In a few years, Fairfax County could be a conglomeration of as many as 15 or more towns, each with its own mayor, manager, police, planning, public works and recreation departments and perhaps most important of all, taxes.

Fanciful as the prospect might seem it could happen if a bill now being considered in the General Assembly becomes law.

Under the bills, towns could be created in any community in Fairfax that has a population of a least 10,000. According to county officials, 19 georaphical places recognized by the post office as separate communities have at least 10,000 people.

There are other qualifying areas, such as Groveton, which, while not recognized as communities by the post office, are already identified by signs insalled by the Virginia Department of Highways and Transportation along major roads.

Any legislation authorizing new towns is likely to heighten growing sentiment in the county - as elsewhere throughout the country - for government on a smaller scale, for a government with a bureaucracy small enough to be reached by any irate taxpayer with a telephone.

"People like the idea of a town," says Town Manager Clay Harrel of Vienna, one of the three existing towns in the county. "It's a concept that a lot of people feel comfortable with."

Fairfax officials are horrified by the prospect. To show their concern, the Board of Supervisors recently cut short their weekly meeting and went en masse to Richmond to testify against the bill.

What worries Fairfax officials about the possible creation of a number of towns in the county can be summarized in one word: money.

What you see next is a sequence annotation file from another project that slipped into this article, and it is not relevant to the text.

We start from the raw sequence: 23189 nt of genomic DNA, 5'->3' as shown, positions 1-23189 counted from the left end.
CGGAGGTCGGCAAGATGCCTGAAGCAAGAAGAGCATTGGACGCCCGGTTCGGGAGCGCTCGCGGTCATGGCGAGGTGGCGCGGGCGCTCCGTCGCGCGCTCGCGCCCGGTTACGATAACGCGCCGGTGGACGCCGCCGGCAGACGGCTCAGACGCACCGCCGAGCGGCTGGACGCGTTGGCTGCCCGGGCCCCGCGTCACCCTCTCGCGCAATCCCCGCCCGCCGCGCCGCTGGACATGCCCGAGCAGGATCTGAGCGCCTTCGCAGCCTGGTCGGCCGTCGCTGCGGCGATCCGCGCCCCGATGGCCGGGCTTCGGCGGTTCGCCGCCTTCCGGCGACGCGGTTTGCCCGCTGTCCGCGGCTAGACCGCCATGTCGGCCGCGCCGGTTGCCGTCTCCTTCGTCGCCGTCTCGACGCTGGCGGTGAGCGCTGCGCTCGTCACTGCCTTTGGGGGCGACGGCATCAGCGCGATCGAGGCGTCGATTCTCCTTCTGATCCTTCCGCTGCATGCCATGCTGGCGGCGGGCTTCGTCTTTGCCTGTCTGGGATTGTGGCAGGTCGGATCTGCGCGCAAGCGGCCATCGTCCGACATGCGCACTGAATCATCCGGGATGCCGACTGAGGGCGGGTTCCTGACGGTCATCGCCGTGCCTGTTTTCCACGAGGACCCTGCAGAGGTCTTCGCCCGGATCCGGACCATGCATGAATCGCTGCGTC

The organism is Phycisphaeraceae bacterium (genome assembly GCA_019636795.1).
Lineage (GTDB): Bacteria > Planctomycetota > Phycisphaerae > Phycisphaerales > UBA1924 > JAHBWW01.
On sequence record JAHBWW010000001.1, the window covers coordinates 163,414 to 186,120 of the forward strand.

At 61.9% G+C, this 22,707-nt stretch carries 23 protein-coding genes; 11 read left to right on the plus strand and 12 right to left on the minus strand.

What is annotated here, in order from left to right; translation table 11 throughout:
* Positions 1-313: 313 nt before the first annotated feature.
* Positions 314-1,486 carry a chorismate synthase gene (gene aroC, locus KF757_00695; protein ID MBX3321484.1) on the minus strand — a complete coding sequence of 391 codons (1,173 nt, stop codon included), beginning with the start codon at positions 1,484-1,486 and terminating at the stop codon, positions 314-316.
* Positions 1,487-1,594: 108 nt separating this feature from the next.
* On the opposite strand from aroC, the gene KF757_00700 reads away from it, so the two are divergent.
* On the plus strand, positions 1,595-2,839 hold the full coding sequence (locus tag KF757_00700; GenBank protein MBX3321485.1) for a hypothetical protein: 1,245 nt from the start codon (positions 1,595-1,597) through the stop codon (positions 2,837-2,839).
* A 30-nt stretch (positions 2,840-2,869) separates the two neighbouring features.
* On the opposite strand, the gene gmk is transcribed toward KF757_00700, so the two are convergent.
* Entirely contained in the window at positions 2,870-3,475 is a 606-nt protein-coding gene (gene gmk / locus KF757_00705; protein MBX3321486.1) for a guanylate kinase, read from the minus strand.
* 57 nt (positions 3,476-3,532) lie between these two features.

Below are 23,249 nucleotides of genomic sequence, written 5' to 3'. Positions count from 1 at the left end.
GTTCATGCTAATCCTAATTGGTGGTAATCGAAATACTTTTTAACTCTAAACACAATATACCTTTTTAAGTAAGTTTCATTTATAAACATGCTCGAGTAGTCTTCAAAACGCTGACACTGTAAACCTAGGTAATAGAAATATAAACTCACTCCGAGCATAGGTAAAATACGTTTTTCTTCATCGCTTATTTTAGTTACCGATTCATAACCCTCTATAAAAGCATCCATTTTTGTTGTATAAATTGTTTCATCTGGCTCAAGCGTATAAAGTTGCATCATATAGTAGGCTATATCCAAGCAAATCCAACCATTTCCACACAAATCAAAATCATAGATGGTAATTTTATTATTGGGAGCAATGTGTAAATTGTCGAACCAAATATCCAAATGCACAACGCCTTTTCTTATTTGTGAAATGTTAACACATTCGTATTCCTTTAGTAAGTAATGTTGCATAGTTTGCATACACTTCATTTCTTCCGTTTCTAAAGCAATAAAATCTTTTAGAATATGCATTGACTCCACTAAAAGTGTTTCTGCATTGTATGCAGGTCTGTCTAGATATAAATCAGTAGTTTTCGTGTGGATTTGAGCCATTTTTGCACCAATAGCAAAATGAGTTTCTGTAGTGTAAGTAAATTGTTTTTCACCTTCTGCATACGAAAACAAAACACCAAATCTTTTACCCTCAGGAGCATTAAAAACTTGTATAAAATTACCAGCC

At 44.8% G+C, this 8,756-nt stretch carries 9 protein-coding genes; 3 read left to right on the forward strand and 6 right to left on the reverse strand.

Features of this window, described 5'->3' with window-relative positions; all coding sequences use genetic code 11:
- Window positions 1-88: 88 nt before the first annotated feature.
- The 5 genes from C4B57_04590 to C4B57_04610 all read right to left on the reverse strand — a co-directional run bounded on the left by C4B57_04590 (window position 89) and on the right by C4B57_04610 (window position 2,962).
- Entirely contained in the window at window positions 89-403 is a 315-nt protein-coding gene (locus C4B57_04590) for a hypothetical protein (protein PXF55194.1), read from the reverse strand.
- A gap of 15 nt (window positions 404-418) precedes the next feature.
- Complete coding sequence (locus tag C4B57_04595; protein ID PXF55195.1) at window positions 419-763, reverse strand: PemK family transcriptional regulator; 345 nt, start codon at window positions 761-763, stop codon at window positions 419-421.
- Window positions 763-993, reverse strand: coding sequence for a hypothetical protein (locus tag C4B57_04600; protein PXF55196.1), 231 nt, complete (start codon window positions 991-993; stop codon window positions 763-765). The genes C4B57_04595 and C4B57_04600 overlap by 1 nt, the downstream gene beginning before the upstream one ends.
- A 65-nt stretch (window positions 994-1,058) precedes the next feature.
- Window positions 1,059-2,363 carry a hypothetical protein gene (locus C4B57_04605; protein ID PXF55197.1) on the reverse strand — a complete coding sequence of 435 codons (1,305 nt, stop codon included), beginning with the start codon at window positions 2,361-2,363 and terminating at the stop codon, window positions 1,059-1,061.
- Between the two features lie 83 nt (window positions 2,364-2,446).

"When a town is created, eight sources of revenue go to the town with no realistic decrease in county services," Fairfax County Board Chairman John F. Herrity said.

These sources include the local portion of the sales tax, the business, occupation and professional license tax, the motor vehicle sticker tax and others.

County Executive Leonard Whorton sees another financial problem. "If there were 10 to 15 towns, the market-ability of the county's bonds would be a significant issue." Whorton said any borrowing by towns creates an "underlying debt" which can be applied against the debt of the country when it goes into the bond market. Two big big and underlying debt, he said, could imperil the county's superior bond imperil the county's superior bond rating, which permits Fairfax to borrow at favourable low interest rates.

Herity and Whorton also contend that a conglomeration of towns in the county would bring a decline in government operations, including the delivery of services. Planning, now carried out in a newly adopted blueprint covering the entire county, would be fragmented and possibly undermined, they say.

There is another side of the story, though, officials of the present towns in Fairfax say county officials exaggerate the possible problems.

Robert Noe, town manager of Herndon, says: "I honestly think towns are a good deal for Fairfax County."